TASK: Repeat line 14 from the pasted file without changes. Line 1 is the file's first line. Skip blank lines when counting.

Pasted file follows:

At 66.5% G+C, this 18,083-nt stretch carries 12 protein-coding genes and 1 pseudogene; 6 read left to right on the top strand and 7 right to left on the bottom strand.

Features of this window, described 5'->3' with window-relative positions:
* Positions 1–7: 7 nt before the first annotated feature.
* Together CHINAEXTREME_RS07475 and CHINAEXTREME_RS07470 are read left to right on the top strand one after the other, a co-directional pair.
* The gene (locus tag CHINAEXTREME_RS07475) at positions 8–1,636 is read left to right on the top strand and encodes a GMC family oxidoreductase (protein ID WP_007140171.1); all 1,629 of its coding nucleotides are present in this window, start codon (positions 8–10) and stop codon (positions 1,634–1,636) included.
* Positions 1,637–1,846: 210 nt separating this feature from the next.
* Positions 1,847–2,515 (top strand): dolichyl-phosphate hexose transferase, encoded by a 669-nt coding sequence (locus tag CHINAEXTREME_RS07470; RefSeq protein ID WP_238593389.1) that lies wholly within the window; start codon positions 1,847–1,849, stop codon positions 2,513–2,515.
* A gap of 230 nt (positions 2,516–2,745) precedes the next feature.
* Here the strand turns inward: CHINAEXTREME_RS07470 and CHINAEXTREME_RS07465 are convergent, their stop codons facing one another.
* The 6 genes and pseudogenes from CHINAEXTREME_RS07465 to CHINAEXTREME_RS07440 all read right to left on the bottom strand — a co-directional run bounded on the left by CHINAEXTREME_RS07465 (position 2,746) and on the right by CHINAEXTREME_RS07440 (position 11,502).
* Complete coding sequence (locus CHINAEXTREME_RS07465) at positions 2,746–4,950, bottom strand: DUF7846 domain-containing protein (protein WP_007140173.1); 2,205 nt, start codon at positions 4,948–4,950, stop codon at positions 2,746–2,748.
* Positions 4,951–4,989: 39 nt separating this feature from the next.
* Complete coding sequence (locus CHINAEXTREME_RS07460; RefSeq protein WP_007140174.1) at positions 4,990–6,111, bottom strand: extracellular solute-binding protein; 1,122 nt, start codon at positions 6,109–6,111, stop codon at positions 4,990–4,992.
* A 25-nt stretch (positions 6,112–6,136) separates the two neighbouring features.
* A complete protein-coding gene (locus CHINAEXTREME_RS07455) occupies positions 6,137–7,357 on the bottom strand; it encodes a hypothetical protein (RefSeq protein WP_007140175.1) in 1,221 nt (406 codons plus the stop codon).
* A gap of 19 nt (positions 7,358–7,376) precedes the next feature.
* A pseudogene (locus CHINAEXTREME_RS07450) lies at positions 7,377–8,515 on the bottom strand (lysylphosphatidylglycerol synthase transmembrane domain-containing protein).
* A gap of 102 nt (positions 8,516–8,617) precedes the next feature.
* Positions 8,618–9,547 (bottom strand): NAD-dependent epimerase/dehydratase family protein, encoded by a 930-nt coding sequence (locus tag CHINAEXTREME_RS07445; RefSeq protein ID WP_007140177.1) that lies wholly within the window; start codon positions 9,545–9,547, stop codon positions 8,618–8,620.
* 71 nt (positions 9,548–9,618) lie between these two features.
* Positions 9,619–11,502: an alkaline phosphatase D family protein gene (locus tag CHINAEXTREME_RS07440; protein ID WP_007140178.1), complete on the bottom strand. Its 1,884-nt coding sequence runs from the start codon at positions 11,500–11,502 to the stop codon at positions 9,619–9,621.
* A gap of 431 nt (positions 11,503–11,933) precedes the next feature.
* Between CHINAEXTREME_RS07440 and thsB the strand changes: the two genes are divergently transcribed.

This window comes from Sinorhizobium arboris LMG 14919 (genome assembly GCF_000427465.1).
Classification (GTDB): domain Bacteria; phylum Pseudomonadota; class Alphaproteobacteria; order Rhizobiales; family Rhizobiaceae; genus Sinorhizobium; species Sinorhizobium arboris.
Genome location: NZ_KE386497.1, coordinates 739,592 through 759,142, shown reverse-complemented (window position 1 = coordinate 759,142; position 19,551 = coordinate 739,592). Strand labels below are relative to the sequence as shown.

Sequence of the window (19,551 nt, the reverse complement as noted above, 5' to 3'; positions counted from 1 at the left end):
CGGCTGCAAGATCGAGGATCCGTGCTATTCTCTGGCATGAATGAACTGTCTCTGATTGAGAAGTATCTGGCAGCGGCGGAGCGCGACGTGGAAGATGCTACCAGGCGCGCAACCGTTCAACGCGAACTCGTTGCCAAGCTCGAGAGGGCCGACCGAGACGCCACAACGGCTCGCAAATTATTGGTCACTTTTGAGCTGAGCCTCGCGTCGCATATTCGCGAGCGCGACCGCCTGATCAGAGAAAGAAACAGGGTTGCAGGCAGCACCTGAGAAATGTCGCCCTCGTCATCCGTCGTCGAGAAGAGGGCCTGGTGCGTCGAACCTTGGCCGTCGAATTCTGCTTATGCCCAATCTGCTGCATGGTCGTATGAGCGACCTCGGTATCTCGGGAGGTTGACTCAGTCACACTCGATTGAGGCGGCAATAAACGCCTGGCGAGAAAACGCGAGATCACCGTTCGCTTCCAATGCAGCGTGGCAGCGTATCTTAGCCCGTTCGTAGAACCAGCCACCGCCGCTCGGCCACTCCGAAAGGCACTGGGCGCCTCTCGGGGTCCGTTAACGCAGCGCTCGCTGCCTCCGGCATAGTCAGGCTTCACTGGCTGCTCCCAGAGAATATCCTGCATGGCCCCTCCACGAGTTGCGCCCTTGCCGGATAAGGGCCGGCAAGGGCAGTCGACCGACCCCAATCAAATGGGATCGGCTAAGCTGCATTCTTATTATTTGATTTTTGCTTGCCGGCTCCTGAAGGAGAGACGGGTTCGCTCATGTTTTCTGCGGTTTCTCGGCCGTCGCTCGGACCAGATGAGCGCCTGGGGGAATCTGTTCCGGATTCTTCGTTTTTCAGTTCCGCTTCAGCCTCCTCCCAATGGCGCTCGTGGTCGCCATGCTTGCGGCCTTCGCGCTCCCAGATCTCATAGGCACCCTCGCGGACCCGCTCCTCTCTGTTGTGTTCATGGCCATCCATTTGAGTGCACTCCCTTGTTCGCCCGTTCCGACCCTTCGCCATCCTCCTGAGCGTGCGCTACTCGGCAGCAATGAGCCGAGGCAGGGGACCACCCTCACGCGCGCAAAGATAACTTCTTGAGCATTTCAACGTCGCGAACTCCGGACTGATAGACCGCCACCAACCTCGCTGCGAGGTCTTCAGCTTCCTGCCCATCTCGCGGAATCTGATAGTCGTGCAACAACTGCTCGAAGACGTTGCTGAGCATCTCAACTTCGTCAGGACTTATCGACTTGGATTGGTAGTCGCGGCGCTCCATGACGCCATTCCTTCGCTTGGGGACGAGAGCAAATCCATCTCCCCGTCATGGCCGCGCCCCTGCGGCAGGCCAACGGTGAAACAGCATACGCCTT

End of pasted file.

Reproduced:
* A 25-nt stretch (positions 6,112–6,136) separates the two neighbouring features.